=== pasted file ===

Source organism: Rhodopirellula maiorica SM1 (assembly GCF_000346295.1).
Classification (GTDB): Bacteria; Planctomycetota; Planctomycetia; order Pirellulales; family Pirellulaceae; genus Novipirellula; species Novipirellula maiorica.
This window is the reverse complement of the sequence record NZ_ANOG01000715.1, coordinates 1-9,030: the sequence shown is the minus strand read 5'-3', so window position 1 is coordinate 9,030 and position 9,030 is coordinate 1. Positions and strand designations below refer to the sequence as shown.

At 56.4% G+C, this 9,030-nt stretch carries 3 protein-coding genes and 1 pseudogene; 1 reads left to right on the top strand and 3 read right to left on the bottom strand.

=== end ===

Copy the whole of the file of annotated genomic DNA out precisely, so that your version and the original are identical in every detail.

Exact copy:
Source organism: Rhodopirellula maiorica SM1 (assembly GCF_000346295.1).
Classification (GTDB): Bacteria; Planctomycetota; Planctomycetia; order Pirellulales; family Pirellulaceae; genus Novipirellula; species Novipirellula maiorica.
This window is the reverse complement of the sequence record NZ_ANOG01000715.1, coordinates 1-9,030: the sequence shown is the minus strand read 5'-3', so window position 1 is coordinate 9,030 and position 9,030 is coordinate 1. Positions and strand designations below refer to the sequence as shown.

At 56.4% G+C, this 9,030-nt stretch carries 3 protein-coding genes and 1 pseudogene; 1 reads left to right on the top strand and 3 read right to left on the bottom strand.